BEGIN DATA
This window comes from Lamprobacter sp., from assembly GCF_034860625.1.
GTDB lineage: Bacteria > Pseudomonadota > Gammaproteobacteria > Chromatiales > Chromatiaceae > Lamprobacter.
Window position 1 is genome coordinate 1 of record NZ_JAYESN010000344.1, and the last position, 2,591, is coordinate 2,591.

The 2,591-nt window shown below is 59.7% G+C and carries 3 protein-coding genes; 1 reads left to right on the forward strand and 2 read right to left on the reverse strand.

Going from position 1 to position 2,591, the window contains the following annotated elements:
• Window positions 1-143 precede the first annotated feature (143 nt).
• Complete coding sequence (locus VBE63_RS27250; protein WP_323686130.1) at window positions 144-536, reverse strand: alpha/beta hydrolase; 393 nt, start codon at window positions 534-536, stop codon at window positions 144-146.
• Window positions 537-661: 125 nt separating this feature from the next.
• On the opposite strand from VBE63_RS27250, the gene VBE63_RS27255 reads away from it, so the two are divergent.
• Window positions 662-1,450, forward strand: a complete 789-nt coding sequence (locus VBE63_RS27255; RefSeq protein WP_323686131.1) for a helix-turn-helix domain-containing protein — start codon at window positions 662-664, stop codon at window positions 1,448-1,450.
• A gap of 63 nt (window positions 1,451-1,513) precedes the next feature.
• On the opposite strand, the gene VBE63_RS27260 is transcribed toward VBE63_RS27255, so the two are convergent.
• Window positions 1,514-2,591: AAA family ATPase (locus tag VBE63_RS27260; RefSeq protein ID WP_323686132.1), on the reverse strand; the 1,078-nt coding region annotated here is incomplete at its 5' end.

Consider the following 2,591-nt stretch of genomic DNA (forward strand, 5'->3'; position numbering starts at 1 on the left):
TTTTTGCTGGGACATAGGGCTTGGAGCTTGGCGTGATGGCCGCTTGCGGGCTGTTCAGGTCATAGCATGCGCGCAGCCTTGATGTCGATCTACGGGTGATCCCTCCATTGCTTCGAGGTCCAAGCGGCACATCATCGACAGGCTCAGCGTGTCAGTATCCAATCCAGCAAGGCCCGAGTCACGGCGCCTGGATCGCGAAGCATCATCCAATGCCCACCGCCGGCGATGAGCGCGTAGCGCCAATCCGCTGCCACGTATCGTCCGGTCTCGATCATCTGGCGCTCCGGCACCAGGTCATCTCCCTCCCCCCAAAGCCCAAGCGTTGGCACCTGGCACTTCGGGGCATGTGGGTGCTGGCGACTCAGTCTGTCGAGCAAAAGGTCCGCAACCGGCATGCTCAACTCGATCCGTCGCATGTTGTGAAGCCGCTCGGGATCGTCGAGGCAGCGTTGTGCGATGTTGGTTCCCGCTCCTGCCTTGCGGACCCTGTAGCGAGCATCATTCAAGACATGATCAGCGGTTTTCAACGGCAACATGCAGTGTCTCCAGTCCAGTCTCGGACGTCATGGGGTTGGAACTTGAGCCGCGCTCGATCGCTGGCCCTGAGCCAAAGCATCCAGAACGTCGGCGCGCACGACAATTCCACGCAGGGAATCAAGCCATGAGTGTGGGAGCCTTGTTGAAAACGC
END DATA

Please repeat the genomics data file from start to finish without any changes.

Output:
This window comes from Lamprobacter sp., from assembly GCF_034860625.1.
GTDB lineage: Bacteria > Pseudomonadota > Gammaproteobacteria > Chromatiales > Chromatiaceae > Lamprobacter.
Window position 1 is genome coordinate 1 of record NZ_JAYESN010000344.1, and the last position, 2,591, is coordinate 2,591.

The 2,591-nt window shown below is 59.7% G+C and carries 3 protein-coding genes; 1 reads left to right on the forward strand and 2 read right to left on the reverse strand.

Going from position 1 to position 2,591, the window contains the following annotated elements:
• Window positions 1-143 precede the first annotated feature (143 nt).
• Complete coding sequence (locus VBE63_RS27250; protein WP_323686130.1) at window positions 144-536, reverse strand: alpha/beta hydrolase; 393 nt, start codon at window positions 534-536, stop codon at window positions 144-146.
• Window positions 537-661: 125 nt separating this feature from the next.
• On the opposite strand from VBE63_RS27250, the gene VBE63_RS27255 reads away from it, so the two are divergent.
• Window positions 662-1,450, forward strand: a complete 789-nt coding sequence (locus VBE63_RS27255; RefSeq protein WP_323686131.1) for a helix-turn-helix domain-containing protein — start codon at window positions 662-664, stop codon at window positions 1,448-1,450.
• A gap of 63 nt (window positions 1,451-1,513) precedes the next feature.
• On the opposite strand, the gene VBE63_RS27260 is transcribed toward VBE63_RS27255, so the two are convergent.
• Window positions 1,514-2,591: AAA family ATPase (locus tag VBE63_RS27260; RefSeq protein ID WP_323686132.1), on the reverse strand; the 1,078-nt coding region annotated here is incomplete at its 5' end.

Consider the following 2,591-nt stretch of genomic DNA (forward strand, 5'->3'; position numbering starts at 1 on the left):
TTTTTGCTGGGACATAGGGCTTGGAGCTTGGCGTGATGGCCGCTTGCGGGCTGTTCAGGTCATAGCATGCGCGCAGCCTTGATGTCGATCTACGGGTGATCCCTCCATTGCTTCGAGGTCCAAGCGGCACATCATCGACAGGCTCAGCGTGTCAGTATCCAATCCAGCAAGGCCCGAGTCACGGCGCCTGGATCGCGAAGCATCATCCAATGCCCACCGCCGGCGATGAGCGCGTAGCGCCAATCCGCTGCCACGTATCGTCCGGTCTCGATCATCTGGCGCTCCGGCACCAGGTCATCTCCCTCCCCCCAAAGCCCAAGCGTTGGCACCTGGCACTTCGGGGCATGTGGGTGCTGGCGACTCAGTCTGTCGAGCAAAAGGTCCGCAACCGGCATGCTCAACTCGATCCGTCGCATGTTGTGAAGCCGCTCGGGATCGTCGAGGCAGCGTTGTGCGATGTTGGTTCCCGCTCCTGCCTTGCGGACCCTGTAGCGAGCATCATTCAAGACATGATCAGCGGTTTTCAACGGCAACATGCAGTGTCTCCAGTCCAGTCTCGGACGTCATGGGGTTGGAACTTGAGCCGCGCTCGATCGCTGGCCCTGAGCCAAAGCATCCAGAACGTCGGCGCGCACGACAATTCCACGCAGGGAATCAAGCCATGAGTGTGGGAGCCTTGTTGAAAACGC